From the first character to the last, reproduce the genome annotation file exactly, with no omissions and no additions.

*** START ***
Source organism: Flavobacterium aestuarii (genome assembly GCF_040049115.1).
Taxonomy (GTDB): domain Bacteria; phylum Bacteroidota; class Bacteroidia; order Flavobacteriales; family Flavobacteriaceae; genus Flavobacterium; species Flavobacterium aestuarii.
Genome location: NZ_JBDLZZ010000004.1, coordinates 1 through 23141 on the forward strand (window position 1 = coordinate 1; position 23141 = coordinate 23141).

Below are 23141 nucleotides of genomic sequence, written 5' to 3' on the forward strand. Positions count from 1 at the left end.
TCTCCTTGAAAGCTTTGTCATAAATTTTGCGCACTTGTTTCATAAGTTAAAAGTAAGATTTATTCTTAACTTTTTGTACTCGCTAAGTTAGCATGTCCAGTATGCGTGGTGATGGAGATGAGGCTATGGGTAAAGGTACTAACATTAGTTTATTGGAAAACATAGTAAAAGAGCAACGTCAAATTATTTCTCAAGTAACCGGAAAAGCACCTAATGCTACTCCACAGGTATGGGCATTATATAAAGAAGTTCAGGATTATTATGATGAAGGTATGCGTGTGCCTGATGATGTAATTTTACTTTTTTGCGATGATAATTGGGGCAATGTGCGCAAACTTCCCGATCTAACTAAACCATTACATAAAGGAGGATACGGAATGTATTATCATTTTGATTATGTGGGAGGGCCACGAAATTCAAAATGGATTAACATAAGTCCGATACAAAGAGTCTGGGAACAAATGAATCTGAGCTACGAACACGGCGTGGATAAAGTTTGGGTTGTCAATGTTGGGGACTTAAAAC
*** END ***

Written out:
Source organism: Flavobacterium aestuarii (genome assembly GCF_040049115.1).
Taxonomy (GTDB): domain Bacteria; phylum Bacteroidota; class Bacteroidia; order Flavobacteriales; family Flavobacteriaceae; genus Flavobacterium; species Flavobacterium aestuarii.
Genome location: NZ_JBDLZZ010000004.1, coordinates 1 through 23141 on the forward strand (window position 1 = coordinate 1; position 23141 = coordinate 23141).

Below are 23141 nucleotides of genomic sequence, written 5' to 3' on the forward strand. Positions count from 1 at the left end.
TCTCCTTGAAAGCTTTGTCATAAATTTTGCGCACTTGTTTCATAAGTTAAAAGTAAGATTTATTCTTAACTTTTTGTACTCGCTAAGTTAGCATGTCCAGTATGCGTGGTGATGGAGATGAGGCTATGGGTAAAGGTACTAACATTAGTTTATTGGAAAACATAGTAAAAGAGCAACGTCAAATTATTTCTCAAGTAACCGGAAAAGCACCTAATGCTACTCCACAGGTATGGGCATTATATAAAGAAGTTCAGGATTATTATGATGAAGGTATGCGTGTGCCTGATGATGTAATTTTACTTTTTTGCGATGATAATTGGGGCAATGTGCGCAAACTTCCCGATCTAACTAAACCATTACATAAAGGAGGATACGGAATGTATTATCATTTTGATTATGTGGGAGGGCCACGAAATTCAAAATGGATTAACATAAGTCCGATACAAAGAGTCTGGGAACAAATGAATCTGAGCTACGAACACGGCGTGGATAAAGTTTGGGTTGTCAATGTTGGGGACTTAAAAC